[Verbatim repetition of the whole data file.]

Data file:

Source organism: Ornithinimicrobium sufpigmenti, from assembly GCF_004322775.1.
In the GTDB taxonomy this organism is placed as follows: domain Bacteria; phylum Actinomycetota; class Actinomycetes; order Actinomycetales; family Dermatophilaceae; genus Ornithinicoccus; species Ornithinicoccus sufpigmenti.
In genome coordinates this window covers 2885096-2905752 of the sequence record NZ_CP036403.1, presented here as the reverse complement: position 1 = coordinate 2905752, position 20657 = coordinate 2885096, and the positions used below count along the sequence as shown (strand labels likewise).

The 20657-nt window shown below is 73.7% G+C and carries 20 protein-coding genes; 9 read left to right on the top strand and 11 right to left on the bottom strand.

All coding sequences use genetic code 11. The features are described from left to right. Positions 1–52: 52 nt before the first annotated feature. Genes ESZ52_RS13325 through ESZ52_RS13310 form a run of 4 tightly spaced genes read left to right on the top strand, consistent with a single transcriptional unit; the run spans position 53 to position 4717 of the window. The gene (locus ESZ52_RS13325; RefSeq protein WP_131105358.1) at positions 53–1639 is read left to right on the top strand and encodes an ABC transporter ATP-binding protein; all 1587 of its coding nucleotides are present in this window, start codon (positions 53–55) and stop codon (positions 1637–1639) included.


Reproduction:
Source organism: Ornithinimicrobium sufpigmenti, from assembly GCF_004322775.1.
In the GTDB taxonomy this organism is placed as follows: domain Bacteria; phylum Actinomycetota; class Actinomycetes; order Actinomycetales; family Dermatophilaceae; genus Ornithinicoccus; species Ornithinicoccus sufpigmenti.
In genome coordinates this window covers 2885096-2905752 of the sequence record NZ_CP036403.1, presented here as the reverse complement: position 1 = coordinate 2905752, position 20657 = coordinate 2885096, and the positions used below count along the sequence as shown (strand labels likewise).

The 20657-nt window shown below is 73.7% G+C and carries 20 protein-coding genes; 9 read left to right on the top strand and 11 right to left on the bottom strand.

All coding sequences use genetic code 11. The features are described from left to right. Positions 1–52: 52 nt before the first annotated feature. Genes ESZ52_RS13325 through ESZ52_RS13310 form a run of 4 tightly spaced genes read left to right on the top strand, consistent with a single transcriptional unit; the run spans position 53 to position 4717 of the window. The gene (locus ESZ52_RS13325; RefSeq protein WP_131105358.1) at positions 53–1639 is read left to right on the top strand and encodes an ABC transporter ATP-binding protein; all 1587 of its coding nucleotides are present in this window, start codon (positions 53–55) and stop codon (positions 1637–1639) included.